The Chinese side said that the essence of China-US relations is to be mutually beneficial and not a zero-sum game. It said the two countries are not necessarily a threat to each other, and differences and divergences are not reasons for confrontation. Neither China nor the US would bear the consequence of a confrontation. 

China believes the previous US administration and its extreme anti-China policies greatly harmed bilateral ties and during the talks urged the current administration to shake off the influence of the previous administration and avoid creating new problems. 

Wu Xinbo, dean of the Institute of International Studies at Fudan University, when speaking at the Economic Summit of the China Development Forum 2021 in Beijing on Saturday, said the US ought to liquidate the poisoned legacy of the Trump administration's China policy and respect China's system, values, history and culture.

"The US didn't show any intent of shaking off Trump's legacy and respect for China during the Alaska talks," Wu said, warning that insufficient efforts on the part of the US risk encumbering China-US cooperation. 

China-US new normal

Despite tough talks, progress on cooperation on a number of issues has been made during the talks. Both sides hope strategic communication will continue. They also agreed to establish a joint working group on climate change.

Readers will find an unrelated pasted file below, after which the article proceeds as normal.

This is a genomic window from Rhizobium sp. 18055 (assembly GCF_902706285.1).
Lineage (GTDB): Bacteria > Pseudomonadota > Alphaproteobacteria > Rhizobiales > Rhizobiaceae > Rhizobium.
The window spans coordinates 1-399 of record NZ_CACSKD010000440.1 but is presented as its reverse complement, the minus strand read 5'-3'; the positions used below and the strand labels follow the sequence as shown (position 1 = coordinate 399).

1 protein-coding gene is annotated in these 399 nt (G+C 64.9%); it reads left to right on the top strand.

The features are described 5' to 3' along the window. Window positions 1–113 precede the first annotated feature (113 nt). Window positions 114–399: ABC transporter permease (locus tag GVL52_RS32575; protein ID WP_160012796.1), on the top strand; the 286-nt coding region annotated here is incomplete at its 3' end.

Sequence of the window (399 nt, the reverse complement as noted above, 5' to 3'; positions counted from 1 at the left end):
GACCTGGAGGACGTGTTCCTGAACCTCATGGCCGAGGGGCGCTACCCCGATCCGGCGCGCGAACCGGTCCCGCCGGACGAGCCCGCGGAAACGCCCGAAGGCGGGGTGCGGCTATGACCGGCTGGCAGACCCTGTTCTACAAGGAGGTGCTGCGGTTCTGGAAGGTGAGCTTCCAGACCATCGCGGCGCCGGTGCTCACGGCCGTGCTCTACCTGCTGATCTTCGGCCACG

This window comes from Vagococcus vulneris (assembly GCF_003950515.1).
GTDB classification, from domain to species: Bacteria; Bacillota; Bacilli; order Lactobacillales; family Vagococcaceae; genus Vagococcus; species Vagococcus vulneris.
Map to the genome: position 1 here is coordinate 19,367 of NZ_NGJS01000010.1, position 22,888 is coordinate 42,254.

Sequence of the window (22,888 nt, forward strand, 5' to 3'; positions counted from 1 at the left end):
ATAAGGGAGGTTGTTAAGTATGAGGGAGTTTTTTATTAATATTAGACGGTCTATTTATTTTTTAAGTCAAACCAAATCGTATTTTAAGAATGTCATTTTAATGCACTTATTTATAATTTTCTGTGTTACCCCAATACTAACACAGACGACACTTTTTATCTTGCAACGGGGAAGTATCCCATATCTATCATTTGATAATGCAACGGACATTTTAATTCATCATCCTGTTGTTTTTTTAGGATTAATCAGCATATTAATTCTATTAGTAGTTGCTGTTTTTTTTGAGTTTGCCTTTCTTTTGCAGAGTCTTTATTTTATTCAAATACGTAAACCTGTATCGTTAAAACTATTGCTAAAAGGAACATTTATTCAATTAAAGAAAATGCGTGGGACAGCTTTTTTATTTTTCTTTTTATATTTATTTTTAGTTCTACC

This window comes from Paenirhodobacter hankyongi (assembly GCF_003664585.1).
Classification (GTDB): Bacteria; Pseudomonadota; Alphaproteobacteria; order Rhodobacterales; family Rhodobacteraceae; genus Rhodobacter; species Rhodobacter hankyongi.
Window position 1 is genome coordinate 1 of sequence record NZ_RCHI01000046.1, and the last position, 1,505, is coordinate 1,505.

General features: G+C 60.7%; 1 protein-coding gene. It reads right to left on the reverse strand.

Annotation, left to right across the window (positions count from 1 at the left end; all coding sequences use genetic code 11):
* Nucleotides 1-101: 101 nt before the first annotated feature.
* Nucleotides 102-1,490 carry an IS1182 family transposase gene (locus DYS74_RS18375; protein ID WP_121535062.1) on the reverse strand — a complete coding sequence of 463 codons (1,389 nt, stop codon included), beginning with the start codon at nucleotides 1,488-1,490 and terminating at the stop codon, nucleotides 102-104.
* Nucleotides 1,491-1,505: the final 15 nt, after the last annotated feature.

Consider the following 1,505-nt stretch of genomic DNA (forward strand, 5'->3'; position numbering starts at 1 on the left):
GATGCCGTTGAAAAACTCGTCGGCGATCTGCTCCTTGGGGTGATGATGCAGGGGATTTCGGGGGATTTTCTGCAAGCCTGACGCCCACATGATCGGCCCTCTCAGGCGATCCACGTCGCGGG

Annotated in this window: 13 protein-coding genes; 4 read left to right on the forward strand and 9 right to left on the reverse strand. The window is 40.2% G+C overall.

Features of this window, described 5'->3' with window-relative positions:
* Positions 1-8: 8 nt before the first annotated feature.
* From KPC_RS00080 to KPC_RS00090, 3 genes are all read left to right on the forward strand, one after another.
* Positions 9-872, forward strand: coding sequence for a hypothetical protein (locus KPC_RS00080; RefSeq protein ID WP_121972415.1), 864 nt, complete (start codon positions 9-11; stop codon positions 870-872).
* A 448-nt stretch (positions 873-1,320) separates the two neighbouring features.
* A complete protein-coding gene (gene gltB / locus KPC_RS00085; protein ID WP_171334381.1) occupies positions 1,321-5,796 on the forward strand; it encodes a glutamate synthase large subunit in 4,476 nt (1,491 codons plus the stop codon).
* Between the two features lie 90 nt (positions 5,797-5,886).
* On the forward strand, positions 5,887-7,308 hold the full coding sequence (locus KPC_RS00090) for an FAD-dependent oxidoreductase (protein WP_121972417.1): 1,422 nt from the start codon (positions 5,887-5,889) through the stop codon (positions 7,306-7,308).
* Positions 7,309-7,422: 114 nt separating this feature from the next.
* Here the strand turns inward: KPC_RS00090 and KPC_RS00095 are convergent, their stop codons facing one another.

The two sides discussed the arrangement of inoculation for each other's diplomatic staff. They negotiated issues of activities of diplomatic staff and media reporters, and normalization of people-to-people exchanges given the changes of the pandemic situation. 

They also discussed a slew of other issues including Iran, Afghanistan, the Korean Peninsula and Myanmar. They both agreed to keep and strengthen their coordination on multilateral occasions such as G20 and APEC. 

In a speech at the Saturday forum, Fu Ying, chairperson of the Center for International Security and Strategy at Tsinghua University and a former Vice Minister of Foreign Affairs, demanded a thinking habit of "starting with the end in mind" while dealing with bilateral relations.

''A big picture needs to be put into perspective when considering questions, thereby avoiding being stuck in divergences, transcending differences and focusing on cooperation,'' she stated, noting that the China-US differences at present, however big they seem, can't be compared with what they used to be 50 years ago.

Zhang from Fudan University believes at the bilateral level, China-US relations will stabilize and likely to warm to a certain extent, and at the multilateral level, competition and cooperation will both rise.

"It is not that China and the US will return to normal, but a 'new normal' will be shaped under which the relationship between the two stabilizes for the foreseeable time," Zhang said. 

Li Qiaoyi contributed to this article